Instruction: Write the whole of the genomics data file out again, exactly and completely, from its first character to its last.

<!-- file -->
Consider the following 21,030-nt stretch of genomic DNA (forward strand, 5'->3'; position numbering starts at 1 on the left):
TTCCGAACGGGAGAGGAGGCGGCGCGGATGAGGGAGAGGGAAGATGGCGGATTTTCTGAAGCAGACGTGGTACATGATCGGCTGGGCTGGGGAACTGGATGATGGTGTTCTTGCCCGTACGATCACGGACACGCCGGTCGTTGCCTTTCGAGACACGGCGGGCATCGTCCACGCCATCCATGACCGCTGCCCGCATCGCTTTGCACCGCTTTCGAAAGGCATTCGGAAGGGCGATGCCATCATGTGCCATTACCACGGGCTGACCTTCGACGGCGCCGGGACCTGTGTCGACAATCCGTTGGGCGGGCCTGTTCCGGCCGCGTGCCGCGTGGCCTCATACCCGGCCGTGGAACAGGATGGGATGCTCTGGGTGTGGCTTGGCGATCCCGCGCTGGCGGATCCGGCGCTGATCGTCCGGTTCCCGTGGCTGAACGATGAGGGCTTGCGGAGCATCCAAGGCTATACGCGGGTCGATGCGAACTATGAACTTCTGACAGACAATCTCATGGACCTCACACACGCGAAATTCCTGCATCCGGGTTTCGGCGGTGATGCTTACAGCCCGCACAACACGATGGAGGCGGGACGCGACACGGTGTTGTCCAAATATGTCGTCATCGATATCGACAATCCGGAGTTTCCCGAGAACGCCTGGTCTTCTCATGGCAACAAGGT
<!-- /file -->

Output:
Consider the following 21,030-nt stretch of genomic DNA (forward strand, 5'->3'; position numbering starts at 1 on the left):
TTCCGAACGGGAGAGGAGGCGGCGCGGATGAGGGAGAGGGAAGATGGCGGATTTTCTGAAGCAGACGTGGTACATGATCGGCTGGGCTGGGGAACTGGATGATGGTGTTCTTGCCCGTACGATCACGGACACGCCGGTCGTTGCCTTTCGAGACACGGCGGGCATCGTCCACGCCATCCATGACCGCTGCCCGCATCGCTTTGCACCGCTTTCGAAAGGCATTCGGAAGGGCGATGCCATCATGTGCCATTACCACGGGCTGACCTTCGACGGCGCCGGGACCTGTGTCGACAATCCGTTGGGCGGGCCTGTTCCGGCCGCGTGCCGCGTGGCCTCATACCCGGCCGTGGAACAGGATGGGATGCTCTGGGTGTGGCTTGGCGATCCCGCGCTGGCGGATCCGGCGCTGATCGTCCGGTTCCCGTGGCTGAACGATGAGGGCTTGCGGAGCATCCAAGGCTATACGCGGGTCGATGCGAACTATGAACTTCTGACAGACAATCTCATGGACCTCACACACGCGAAATTCCTGCATCCGGGTTTCGGCGGTGATGCTTACAGCCCGCACAACACGATGGAGGCGGGACGCGACACGGTGTTGTCCAAATATGTCGTCATCGATATCGACAATCCGGAGTTTCCCGAGAACGCCTGGTCTTCTCATGGCAACAAGGT